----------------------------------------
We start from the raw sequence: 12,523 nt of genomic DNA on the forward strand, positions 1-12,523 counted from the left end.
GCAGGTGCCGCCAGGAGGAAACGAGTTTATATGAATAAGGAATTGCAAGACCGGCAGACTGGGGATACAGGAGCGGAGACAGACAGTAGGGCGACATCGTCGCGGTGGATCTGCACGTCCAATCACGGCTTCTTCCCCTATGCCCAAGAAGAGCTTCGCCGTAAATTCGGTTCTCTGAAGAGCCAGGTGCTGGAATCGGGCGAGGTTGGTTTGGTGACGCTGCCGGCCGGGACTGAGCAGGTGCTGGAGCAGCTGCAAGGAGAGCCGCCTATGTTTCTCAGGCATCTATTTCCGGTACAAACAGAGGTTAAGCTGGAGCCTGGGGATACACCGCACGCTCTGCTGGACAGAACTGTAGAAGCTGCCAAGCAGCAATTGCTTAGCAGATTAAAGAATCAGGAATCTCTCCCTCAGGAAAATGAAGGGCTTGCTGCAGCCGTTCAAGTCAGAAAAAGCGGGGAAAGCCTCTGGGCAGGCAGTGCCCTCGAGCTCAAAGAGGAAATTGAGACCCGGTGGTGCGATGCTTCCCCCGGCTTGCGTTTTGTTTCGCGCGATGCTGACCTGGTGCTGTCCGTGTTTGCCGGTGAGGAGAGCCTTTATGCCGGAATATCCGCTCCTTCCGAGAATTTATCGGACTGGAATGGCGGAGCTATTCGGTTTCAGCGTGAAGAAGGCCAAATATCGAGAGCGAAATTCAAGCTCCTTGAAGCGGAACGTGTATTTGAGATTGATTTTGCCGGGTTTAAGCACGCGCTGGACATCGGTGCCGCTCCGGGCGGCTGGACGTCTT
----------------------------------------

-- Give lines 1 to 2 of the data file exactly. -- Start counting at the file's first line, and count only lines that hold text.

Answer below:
We start from the raw sequence: 12,523 nt of genomic DNA on the forward strand, positions 1-12,523 counted from the left end.
GCAGGTGCCGCCAGGAGGAAACGAGTTTATATGAATAAGGAATTGCAAGACCGGCAGACTGGGGATACAGGAGCGGAGACAGACAGTAGGGCGACATCGTCGCGGTGGATCTGCACGTCCAATCACGGCTTCTTCCCCTATGCCCAAGAAGAGCTTCGCCGTAAATTCGGTTCTCTGAAGAGCCAGGTGCTGGAATCGGGCGAGGTTGGTTTGGTGACGCTGCCGGCCGGGACTGAGCAGGTGCTGGAGCAGCTGCAAGGAGAGCCGCCTATGTTTCTCAGGCATCTATTTCCGGTACAAACAGAGGTTAAGCTGGAGCCTGGGGATACACCGCACGCTCTGCTGGACAGAACTGTAGAAGCTGCCAAGCAGCAATTGCTTAGCAGATTAAAGAATCAGGAATCTCTCCCTCAGGAAAATGAAGGGCTTGCTGCAGCCGTTCAAGTCAGAAAAAGCGGGGAAAGCCTCTGGGCAGGCAGTGCCCTCGAGCTCAAAGAGGAAATTGAGACCCGGTGGTGCGATGCTTCCCCCGGCTTGCGTTTTGTTTCGCGCGATGCTGACCTGGTGCTGTCCGTGTTTGCCGGTGAGGAGAGCCTTTATGCCGGAATATCCGCTCCTTCCGAGAATTTATCGGACTGGAATGGCGGAGCTATTCGGTTTCAGCGTGAAGAAGGCCAAATATCGAGAGCGAAATTCAAGCTCCTTGAAGCGGAACGTGTATTTGAGATTGATTTTGCCGGGTTTAAGCACGCGCTGGACATCGGTGCCGCTCCGGGCGGCTGGACGTCTT